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Flashbacks: Echoes of Past Issues

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Laurence G. Avery, “Introduction: At The Lost Colony,” The Lost Colony: A Symphonic Drama of American History, by Paul Green, ed. Laurence G. Avery (U of North Carolina P, 2001) 1–19.

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Walls writes about the director and designers as well. It is here that the show’s history comes in. To tell about current director Ira David Wood’s vision for the show, Walls has to tell about Wood’s having acted in the show from 1968 to 1970 under director Joe Layton. When Wood became director in 2013, his desire was to return the show to what Layton had done, updating the production to contemporary theatrical standards, meeting current audience expectations about such things as pacing, length, and even action seen on stage.

involvement with the show starting before Long was born and even before World War II. It also must include mention of Irene Smart Rains, the show’s original costumer and Long’s mentor, who worked on the show into the 1980s. One last part of The Lost Colony that Backstage at The Lost Colony captures which can’t be found elsewhere in print is Walls telling about the things connected with but outside of the show. These include The Lost Colony’s Professional Theater Workshop productions as well as days on the beach and sometimes even day jobs at

Similarly, The Lost Colony production history comes in when telling about production designer William Ivy Long. To understand Long’s work redesigning the costumes starting in 1988 and continuing as he became the show’s production designer in 1995, a position he still holds, means having to go back to Long’s family

local tourist-oriented businesses. Just as interesting are glimpses into life in Morrison Grove, where much of the cast and crew live during the summer. In fact, it is here, in the world within The Lost Colony culture but outside the production itself, that I wish Walls had given just a bit more. Saturday night post-production parties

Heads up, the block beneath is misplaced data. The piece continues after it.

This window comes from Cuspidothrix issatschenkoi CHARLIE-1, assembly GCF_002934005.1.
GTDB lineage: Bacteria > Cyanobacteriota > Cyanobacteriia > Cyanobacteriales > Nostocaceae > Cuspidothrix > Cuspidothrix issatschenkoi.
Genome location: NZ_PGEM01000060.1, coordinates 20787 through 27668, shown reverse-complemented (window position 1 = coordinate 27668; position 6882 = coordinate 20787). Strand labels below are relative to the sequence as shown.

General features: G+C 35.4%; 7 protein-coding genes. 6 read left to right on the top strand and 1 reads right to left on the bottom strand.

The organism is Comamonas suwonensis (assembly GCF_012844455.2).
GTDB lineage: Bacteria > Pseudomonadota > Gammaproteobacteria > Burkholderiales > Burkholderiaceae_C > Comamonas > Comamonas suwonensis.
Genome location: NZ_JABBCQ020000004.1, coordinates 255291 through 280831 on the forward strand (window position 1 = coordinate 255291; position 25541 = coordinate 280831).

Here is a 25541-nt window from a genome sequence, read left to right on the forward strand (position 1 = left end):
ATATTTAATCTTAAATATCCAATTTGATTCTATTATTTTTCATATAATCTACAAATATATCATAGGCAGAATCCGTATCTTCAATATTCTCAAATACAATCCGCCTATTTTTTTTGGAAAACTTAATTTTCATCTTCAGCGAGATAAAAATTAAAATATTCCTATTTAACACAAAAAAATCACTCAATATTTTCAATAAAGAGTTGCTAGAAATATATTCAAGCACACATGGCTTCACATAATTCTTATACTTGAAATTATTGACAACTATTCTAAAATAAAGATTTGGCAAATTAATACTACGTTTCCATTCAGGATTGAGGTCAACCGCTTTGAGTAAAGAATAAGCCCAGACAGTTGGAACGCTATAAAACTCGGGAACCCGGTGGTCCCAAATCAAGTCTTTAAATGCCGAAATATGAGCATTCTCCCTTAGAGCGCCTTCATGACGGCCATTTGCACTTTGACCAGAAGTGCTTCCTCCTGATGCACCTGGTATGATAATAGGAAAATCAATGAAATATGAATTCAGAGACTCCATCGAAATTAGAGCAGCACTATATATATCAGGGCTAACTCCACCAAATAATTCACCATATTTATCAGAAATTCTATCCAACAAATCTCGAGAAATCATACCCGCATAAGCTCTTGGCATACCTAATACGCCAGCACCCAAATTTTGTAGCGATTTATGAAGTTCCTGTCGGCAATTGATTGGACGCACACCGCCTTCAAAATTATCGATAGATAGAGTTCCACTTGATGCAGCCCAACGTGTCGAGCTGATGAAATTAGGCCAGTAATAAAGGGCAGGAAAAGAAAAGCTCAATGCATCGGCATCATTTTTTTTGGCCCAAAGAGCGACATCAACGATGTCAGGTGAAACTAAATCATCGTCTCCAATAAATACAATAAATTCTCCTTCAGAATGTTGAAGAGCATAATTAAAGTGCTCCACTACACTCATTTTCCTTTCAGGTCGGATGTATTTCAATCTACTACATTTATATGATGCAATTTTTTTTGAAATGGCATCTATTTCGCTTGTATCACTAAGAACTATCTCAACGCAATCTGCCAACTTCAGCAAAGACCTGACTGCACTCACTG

PHOTOGRAPH BY JAMIL ZRAIKAT; COURTESY OF COQUINA PRESS

the show’s eightieth anniversary season, from pre-opening rehearsals in mid-May to post-production strike in late August. Walls is a theater professional and alumnus of The Lost Colony, having worked as an actor technician in 1983, 1987, and 1990, and as a carpenter in 1997 and 1998. His view is definitely backstage – there is hardly a mention of what it is like to watch the show from the audience’s point of view. Walls’s perspective is what makes the book work. Aside from Laurence G. Avery’s introduction to his 2001 edition of Green’s script,2 in which Avery uses a night in the audience and a night in the control booth as a central feature, Backstage at The Lost Colony is the lone work I know of that uses this point of view. Walls tells about the production from not only the perspective of the booth, but also from throughout the entire theater complex. And he uses not only a single performance (or two) for its setting, but an entire season. He watches as the sets are brought out and repaired in the late spring and as the lighting crew works into the night to get set up. He visits the costume shop to see how the costumes are prepared for the new season as well as how they are washed and repaired as the summer goes on. He attends dance rehearsals and discusses the difficulties and dangers of doing movement on sand. This is a work that looks at what everyday life is like for the performers and technicians who spend some three months together putting on six performances a week. In addition to writing about the performers and technicians,

N C L R ONLINE

ABOVE Director Ira David Wood, III (center) with actors Robert Hooghkirk as Old Tom

(left) and Kole Mitchell McKinley (right, understudy) during rehearsal, Waterside Theatre, Manteo, NC, 2017

Profile for East Carolina University

North Carolina Literary Review Online 2019  

A literary review published online annually by East Carolina University and by the North Carolina Literary and Historical Association.

North Carolina Literary Review Online 2019  

A literary review published online annually by East Carolina University and by the North Carolina Literary and Historical Association.

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